NLD among four parties seeking new national flag

By HEIN THAR | FRONTIER

YANGON — In an unexpected move, the National League for Democracy has called for the adoption of a new national flag among the 114 amendments it has proposed to the military-drafted 2008 Constitution.

The NLD is among four parties that called for a new national flag in submissions to the Pyidaungsu Hluttaw’s Constitutional Amendment Committee.

Separate proposals for a new flag were also made by the Shan Nationalities League for Democracy, the Chin State-based Zomi Congress for Democracy, and the National Unity Party.

The proposals to change the flag were among more than 3,700 submissions to the 45-member committee, which began its task in February and submitted a report on its work to the Union Parliament on July 15.

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The NLD had never previously revealed that it sought to change the flag as part of its bid for constitutional reform.

Section 437(a) of the constitution features an illustration of the national flag adopted by the former military regime on October 21, 2010, two weeks before the country’s first general election in 20 years.

The flag proposed by the NLD has a red field with a blue canton featuring a big five-pointed star that represents the Union, surrounded by 14 smaller stars representing the states and regions.

The design of the new flag proposed by the National League for Democracy.

The design of the new flag proposed by the National League for Democracy.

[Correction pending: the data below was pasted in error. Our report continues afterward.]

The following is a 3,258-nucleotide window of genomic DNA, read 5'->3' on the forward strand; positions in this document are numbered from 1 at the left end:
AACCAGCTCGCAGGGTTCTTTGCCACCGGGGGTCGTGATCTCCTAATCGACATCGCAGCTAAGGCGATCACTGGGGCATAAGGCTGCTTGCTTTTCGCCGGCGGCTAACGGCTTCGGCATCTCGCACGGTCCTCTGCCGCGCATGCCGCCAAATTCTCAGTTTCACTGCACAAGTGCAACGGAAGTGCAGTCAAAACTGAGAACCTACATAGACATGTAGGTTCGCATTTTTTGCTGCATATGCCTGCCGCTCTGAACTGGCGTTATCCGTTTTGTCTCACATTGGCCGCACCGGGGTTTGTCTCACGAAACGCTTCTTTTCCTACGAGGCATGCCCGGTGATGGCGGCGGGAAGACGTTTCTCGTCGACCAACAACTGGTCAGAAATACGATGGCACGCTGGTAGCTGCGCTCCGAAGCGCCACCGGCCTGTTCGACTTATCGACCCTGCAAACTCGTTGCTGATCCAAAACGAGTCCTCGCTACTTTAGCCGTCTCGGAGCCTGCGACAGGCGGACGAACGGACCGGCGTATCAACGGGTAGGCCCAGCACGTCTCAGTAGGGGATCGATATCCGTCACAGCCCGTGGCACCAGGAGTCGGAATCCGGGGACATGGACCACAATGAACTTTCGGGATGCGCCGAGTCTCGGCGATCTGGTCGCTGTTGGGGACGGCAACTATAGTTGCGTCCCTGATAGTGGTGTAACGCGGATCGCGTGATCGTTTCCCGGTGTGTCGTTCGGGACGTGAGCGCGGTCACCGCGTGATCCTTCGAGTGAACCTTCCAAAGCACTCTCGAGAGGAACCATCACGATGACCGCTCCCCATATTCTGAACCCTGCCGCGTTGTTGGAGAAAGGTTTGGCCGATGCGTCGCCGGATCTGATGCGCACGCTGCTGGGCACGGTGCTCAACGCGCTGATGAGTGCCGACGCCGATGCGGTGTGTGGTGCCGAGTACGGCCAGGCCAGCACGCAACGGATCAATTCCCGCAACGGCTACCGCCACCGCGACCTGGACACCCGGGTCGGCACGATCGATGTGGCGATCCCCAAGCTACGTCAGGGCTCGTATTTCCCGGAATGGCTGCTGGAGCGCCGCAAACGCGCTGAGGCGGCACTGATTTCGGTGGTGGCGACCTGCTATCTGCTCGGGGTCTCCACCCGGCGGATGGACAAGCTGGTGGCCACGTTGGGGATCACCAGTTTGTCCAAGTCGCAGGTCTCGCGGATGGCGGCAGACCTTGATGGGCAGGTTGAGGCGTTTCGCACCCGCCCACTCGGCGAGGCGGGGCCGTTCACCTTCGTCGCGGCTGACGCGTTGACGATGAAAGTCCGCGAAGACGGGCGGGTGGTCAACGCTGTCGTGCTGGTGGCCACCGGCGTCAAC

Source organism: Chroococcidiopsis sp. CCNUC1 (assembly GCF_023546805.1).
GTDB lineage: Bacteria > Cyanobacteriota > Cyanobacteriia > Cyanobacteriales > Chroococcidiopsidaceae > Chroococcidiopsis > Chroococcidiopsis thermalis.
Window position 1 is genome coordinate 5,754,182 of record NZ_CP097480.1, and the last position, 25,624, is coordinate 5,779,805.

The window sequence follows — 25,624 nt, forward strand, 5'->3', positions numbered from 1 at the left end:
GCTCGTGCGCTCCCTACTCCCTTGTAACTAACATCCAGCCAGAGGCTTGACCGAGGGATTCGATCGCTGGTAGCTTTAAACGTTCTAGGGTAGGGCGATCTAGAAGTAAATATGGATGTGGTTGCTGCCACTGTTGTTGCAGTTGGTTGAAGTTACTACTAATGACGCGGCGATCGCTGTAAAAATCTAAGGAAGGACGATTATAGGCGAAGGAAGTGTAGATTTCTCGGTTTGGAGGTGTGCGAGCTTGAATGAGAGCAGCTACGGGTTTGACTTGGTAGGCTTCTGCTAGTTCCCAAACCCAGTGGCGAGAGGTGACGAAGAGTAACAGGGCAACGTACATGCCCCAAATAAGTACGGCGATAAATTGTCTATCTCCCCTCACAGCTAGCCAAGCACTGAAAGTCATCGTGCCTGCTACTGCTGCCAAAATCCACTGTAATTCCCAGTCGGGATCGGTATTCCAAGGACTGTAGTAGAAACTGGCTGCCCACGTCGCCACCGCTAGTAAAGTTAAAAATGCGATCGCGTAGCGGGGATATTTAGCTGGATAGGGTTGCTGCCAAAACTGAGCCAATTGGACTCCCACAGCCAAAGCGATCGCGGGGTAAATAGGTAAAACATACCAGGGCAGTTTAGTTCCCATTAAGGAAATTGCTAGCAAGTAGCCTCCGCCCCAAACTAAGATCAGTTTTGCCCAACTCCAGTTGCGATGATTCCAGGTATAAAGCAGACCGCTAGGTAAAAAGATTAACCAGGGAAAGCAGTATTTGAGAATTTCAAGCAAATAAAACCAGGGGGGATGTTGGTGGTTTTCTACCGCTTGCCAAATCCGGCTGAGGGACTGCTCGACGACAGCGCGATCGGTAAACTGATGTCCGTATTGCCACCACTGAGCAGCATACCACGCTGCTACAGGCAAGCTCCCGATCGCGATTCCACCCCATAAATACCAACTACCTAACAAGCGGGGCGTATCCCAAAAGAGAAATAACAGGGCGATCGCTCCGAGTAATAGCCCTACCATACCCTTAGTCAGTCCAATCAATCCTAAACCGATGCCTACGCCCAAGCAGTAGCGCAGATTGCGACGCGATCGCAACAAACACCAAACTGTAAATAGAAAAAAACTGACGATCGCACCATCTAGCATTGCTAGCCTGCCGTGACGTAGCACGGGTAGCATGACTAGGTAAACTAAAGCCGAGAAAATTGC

It is similar in design to the flag adopted at independence in 1948, which was replaced in 1974 to mark the proclamation by General Ne Win of the Socialist Republic of the Union of Burma.

“We have displayed the design we prefer, but that does not mean it should be accepted because all members of parliament need firstly to discuss the suggestions for constitutional amendments and then draft the necessary legislation, and that will take a lot of time,” said upper house MP U Aung Kyi Nyunt (NLD, Magway-4) a member of the Constitution Amendment Committee.

NLD spokesperson Dr Myo Nyunt said the party’s leader, State Counsellor Daw Aung San Suu Kyi, had not played a direct role in the move to change the flag, which was wanted by the party.

Myo Nyunt said the flag adopted by the military government in 2010 did not have the full support of the people, which was why the NLD had proposed the change.

He gave an assurance that any move to change the flag would respect the “people’s perceptions”.

Political analyst U Maung Maung Soe echoed his comments.

“The national flag represents the whole nation, and should not be chosen without the agreement of all people from every region and state. It should also represent what the country is,” he said.

By Hein Thar

By Hein Thar

Hein Thar is a reporter at Frontier. He become a journalist in 2014 and previously worked at 7Day as a senior reporter, where he wrote features.
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